3. Boluk, Stephanie, and Wylie Lenz. Generation Zombie: Essays on the Living Dead in Modern Culture. Jefferson, NC: McFarland, 2011. Print.
  4. Christie, Deborah, and Sarah Juliet. Lauro. Better off Dead: The Evolution of the Zombie as Post-human. New York: Fordham UP, 2011. Print.Fitzgerald, F. Scott, and Matthew J. Bruccoli. The Great Gatsby. New York, NY: Scribner, 1996. Print.
  5. Friedman, Lyat. “”In Praise of So Ancient and So Powerful a God as Eros:” A Reading of Plato.” Diss.
  6. Green, John. The Fault in Our Stars. New York: Dutton, 2012. Print.
  7. Marion, Isaac. Warm Bodies: A Novel. New York: Atria, 2011. Print.
  8. Shakespeare, William. Romeo and Juliet. 1595. Play.
  9. Swidler, Ann. “Love and Adulthood in American Culture.” Themes of Work and Love in Adulthood. By Neil J. Smelser and Erik H. Erikson. Cambridge, MA: Harvard UP, 1980. 120-22. Print.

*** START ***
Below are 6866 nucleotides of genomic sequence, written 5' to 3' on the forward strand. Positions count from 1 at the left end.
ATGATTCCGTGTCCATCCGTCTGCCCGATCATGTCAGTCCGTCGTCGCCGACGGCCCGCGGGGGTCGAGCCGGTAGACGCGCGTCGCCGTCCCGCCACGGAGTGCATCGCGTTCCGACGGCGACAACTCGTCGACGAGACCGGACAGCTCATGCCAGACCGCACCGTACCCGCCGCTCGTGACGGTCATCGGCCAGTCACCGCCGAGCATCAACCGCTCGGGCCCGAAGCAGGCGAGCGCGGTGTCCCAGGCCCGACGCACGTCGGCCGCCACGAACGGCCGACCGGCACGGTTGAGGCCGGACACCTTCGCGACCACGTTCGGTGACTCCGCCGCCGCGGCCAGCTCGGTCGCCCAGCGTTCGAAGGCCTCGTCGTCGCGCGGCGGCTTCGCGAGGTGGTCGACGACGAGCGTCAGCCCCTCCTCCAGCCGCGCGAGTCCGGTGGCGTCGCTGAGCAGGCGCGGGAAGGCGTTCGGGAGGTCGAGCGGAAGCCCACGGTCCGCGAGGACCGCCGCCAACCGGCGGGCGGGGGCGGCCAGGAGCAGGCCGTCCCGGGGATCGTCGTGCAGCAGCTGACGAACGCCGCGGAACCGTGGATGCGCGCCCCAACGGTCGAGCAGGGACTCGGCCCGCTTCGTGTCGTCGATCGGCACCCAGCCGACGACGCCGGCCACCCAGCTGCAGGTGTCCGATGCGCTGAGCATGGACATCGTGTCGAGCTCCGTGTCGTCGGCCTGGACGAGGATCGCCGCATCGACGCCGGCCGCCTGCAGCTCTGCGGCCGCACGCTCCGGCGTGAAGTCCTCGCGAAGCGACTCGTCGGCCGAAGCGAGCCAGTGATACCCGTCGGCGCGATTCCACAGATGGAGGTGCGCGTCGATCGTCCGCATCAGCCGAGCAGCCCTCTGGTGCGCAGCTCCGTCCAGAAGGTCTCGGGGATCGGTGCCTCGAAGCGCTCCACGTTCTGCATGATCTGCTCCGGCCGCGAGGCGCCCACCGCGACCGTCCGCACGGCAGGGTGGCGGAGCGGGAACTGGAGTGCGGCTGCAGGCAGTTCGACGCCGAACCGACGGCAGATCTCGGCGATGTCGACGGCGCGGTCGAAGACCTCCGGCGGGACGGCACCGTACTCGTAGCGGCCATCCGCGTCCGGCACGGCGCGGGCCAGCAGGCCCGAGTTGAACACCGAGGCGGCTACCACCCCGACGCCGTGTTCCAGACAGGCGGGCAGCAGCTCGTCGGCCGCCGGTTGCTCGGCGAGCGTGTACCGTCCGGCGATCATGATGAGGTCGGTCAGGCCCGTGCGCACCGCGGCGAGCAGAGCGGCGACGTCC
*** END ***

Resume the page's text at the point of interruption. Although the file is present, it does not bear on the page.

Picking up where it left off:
10. Schervish, Paul G., and John J. Havens. “Social Participation and Charitable Giving: A Multivariate DePaul U, 2000. Abstract. (n.d.): n. pag. Print.

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Love as a Transforming Power in Romeo and Juliet by William Shakespeare and Warm Bodies by Isaac Marion. (2022, Mar 25). Retrieved from https://studymoose.com/love-as-a-transforming-power-in-romeo-and-juliet-by-william-shakespeare-and-warm-bodies-by-isaac-marion-essay